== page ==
First year teacher learning the routine
Second grade teacher Ashley Walker is like a border collie. She herds her students to lunch, the library or for class bathroom breaks. She directs students where to walk, but lingers near the back to watch for stragglers. She even sits with them at lunch, listening to the jokes and banter of the students.
For Walker, teaching is a constant balance of keeping students mentally and physically on task, but that’s part of the joy of teaching.
“I want them to be unique in their own selves,” Walker said. “I try to let them have that open space to do their own thing, but within a realm.”
This is Walker’s first year as a teacher, and she quickly found the realities of her daily tasks are not what she was taught in her elementary education classes at Concordia College Selma.
“College, it gives you a snip-it of it, a little taste, but not actually the involvement,” Walker said. “A lot of people have the false sense that education is easy, but until you are actually involved and actually see the day to day grind of how it happens and how it unfolds, it takes a lot.”
Walker taught as an assistant for five years at Knox Elementary and one year at Selma Middle CHAT Academy, but the responsibly of full-time teaching is much larger.
“At one point you are just helping along, but now you are the person that is over instructing them every day and over making sure they know what they’re supposed to know and are responsible for what they supposed to know,” Walker said. “It’s exciting. I’m still on the high of being a new teacher.”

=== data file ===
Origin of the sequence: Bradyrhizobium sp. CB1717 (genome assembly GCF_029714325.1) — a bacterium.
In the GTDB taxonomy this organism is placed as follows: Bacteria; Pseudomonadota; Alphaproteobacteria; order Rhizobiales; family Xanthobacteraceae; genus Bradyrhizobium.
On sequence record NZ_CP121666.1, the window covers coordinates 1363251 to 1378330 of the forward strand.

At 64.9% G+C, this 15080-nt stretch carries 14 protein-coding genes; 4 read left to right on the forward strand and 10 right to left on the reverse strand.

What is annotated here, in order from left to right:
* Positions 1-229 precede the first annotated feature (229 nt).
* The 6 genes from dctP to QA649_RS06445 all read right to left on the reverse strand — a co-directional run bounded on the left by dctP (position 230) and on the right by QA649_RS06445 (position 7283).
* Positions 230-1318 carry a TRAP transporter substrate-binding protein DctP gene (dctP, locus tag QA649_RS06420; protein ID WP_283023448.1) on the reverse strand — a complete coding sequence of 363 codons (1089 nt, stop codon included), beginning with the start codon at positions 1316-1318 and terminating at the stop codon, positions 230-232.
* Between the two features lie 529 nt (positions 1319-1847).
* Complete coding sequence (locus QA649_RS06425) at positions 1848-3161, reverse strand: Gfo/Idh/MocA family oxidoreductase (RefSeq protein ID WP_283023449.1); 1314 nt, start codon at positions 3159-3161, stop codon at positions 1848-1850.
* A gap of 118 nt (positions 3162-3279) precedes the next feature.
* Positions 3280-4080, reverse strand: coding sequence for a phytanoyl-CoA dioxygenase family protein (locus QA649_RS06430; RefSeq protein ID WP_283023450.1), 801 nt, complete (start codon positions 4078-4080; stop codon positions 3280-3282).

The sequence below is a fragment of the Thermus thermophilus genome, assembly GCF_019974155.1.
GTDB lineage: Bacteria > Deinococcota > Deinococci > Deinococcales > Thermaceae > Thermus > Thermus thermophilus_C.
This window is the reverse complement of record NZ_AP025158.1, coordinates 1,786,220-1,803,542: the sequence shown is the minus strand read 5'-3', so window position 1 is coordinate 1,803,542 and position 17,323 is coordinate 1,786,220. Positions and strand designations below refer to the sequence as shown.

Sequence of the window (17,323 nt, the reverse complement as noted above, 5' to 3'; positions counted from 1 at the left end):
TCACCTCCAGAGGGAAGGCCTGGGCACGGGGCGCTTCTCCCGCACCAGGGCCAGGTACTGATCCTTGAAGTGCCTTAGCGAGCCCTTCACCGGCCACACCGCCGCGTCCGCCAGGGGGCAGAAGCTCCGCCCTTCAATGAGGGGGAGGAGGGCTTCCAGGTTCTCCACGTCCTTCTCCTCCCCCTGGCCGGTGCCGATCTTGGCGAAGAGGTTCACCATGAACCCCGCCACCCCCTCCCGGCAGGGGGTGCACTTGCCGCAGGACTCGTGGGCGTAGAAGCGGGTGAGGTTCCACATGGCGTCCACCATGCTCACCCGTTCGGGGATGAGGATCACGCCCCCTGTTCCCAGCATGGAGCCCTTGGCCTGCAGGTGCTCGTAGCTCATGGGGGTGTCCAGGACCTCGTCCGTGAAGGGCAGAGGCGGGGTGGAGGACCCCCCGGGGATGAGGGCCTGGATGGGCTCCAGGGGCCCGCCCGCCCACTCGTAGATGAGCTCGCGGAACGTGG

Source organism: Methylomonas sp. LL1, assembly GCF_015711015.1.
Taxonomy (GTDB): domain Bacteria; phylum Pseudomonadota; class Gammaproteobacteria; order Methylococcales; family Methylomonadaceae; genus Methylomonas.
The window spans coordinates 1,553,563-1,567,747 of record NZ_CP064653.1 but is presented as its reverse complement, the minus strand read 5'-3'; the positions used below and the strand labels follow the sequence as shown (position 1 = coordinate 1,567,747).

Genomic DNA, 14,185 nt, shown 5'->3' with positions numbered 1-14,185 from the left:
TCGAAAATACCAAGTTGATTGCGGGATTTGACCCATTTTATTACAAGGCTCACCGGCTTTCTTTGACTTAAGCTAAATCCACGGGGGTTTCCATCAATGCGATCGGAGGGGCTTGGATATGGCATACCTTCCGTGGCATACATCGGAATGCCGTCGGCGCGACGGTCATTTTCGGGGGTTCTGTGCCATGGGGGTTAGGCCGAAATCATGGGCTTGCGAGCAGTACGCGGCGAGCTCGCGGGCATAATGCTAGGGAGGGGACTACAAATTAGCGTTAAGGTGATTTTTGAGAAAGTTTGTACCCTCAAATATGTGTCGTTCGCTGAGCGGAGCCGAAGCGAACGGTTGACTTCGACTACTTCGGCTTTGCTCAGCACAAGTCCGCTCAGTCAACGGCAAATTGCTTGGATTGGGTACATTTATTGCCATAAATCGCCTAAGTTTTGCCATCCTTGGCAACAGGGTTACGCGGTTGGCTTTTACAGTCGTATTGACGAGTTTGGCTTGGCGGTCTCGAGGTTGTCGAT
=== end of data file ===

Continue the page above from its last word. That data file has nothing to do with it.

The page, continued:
To ease the transition to the school routine, second grade teacher LeAnne Moseley mentors Walker.
“For a brand new, first year teacher, I am amazed,” Moseley said. “She is great and has had no problems.”
Moseley is there for support if Walker needs help, but most of her duties are to remind Walker of dates paperwork is due, meeting times and acclimate her to life at the school.
“When people have been at this school, or any school for a while, you kind of know the routine of we go to lunch this way and we go to P.E. this way,” Moseley said. “Being a mentor lets the new teachers learn the pace and day-to-day routines of the school.”
Walker has picked up on habits from fellow teachers and classroom experiences to keep her classroom orderly.
On the first day of school, she started a routine for when they line up at the door. Row one walks clockwise around the desks to the door as row two and three follow, a habit engrained in students by the eighth day of school.
“If I did not say that the first of school, they would all just take off and get in line,” Walker said.
Despite the many rules, students such as Kyndal Smith, 7, still enjoy being in Walker’s class.
“She takes care of us and makes sure we are being safe,” Kyndal said. “She’s a very nice teacher.”
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